Yarrell sentence example

yarrell
  • Yarrell, " Observations on the tracheae of Birds," Trans.
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  • The year 1837 saw the beginning of two remarkable works by Macgillivray and Yarrell respectively, and each entitled A History of British Birds.
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  • Of Yarrell's work in three volumes, a second edition was published in 1845, a third in 1856, and a fourth, begun in 1871, and almost wholly rewritten.
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  • Yarrell in 1829, and published with elaborate figures in its Transactions (xvi.
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  • Yarrell states that formerly the Thames alone supplied from i,000,000 to 1,200,000 lamperns annually, but their number has so much fallen off that, for instance, in 1876 only 40,000 were sold to the codfishers.
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  • cit., p. 80) William Yarrell communicated to that body a complete description of it, which was afterwards published in full with an excellent portrait (Trans.
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  • Short to the effect that he had seen two living, and that all Yarrell had said was substantially correct, except underrating its progressive powers.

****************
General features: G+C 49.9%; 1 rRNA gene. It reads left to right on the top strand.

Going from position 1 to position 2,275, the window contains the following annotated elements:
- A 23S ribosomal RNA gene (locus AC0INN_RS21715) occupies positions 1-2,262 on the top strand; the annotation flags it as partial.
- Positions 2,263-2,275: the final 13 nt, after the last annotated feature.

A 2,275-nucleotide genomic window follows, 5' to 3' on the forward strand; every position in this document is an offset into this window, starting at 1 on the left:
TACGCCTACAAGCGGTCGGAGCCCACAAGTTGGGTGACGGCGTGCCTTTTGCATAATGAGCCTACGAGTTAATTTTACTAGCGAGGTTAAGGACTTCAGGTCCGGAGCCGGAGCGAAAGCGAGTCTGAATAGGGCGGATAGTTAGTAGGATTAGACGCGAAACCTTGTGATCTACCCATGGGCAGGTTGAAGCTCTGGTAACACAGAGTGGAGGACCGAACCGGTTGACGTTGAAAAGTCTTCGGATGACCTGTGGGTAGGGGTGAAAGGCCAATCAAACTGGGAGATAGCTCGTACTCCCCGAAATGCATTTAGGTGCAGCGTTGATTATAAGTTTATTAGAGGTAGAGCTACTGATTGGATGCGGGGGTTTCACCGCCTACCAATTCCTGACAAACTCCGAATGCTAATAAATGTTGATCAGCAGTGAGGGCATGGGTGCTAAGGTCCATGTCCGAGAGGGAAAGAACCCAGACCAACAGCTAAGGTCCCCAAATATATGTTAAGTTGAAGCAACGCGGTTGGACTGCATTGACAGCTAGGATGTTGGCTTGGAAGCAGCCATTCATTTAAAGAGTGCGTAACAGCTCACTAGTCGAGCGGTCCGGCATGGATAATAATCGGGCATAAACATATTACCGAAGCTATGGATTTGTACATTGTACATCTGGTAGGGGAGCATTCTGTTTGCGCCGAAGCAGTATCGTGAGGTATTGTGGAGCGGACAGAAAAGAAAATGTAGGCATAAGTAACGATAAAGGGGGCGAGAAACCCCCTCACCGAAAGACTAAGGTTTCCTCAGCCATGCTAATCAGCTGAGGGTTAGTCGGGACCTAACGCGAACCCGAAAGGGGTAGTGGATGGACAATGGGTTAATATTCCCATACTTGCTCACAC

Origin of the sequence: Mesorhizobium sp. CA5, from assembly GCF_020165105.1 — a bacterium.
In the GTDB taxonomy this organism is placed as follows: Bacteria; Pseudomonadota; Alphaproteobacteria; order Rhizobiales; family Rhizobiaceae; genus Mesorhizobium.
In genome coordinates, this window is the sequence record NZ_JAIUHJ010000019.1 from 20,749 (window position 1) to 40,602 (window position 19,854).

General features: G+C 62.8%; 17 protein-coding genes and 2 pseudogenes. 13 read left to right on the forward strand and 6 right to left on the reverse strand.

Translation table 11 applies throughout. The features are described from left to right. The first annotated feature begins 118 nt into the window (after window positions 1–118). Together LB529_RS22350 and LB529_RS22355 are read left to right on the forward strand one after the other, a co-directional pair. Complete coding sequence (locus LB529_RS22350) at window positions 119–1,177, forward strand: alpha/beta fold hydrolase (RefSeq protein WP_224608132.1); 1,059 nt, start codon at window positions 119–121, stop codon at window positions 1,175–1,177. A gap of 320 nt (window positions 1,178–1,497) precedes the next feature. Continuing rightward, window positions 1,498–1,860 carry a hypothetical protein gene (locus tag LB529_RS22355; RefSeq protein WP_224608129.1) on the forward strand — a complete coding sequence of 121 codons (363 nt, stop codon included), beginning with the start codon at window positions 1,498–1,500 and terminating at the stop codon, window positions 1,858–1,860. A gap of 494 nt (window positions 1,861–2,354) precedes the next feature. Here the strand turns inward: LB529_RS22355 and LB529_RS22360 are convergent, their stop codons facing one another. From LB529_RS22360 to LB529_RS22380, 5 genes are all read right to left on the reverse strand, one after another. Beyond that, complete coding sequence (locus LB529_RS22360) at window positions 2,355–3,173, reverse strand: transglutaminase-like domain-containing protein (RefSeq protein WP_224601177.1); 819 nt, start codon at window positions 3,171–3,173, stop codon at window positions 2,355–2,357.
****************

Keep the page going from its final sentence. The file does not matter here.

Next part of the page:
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  • It has pushed its way towards the north, and has even been several times taken in England (Yarrell's Brit.
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  • Hist., p. 116, London, 1799), but only partially, and it was Yarrell who, in 1829 (Zool.
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  • str.) Yarrell and Dolichorhynchus Willey.
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  • - Amphioxus lanceolatus, Yarrell (Branchiostoma lubricum, Coste).
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  • Lankester, "Contributions to the Knowledge of Amphioxus lanceolatus (Yarrell)," op. cit., xxix.
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  • Yarrell proved conclusively that Donovan's opinion was founded upon an error; unfortunately he contented himself with comparing whitebait with the shad only, and in the end adopted the opinion of the Thames fishermen, whose interest it was to represent it as a distinct adult form; thus the whitebait is introduced into Yarrell's History of British Fishes (1836) as Clupea alba.
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  • The Pine-grosbeak (Pinicola enucleator) inhabits the coniferzone of both the Old and the New Worlds, seeking, in Europe and probably elsewhere, a lower latitude as winter approaches - often journeying in large flocks; stragglers have occasionally reached the British Islands (Yarrell, Br.
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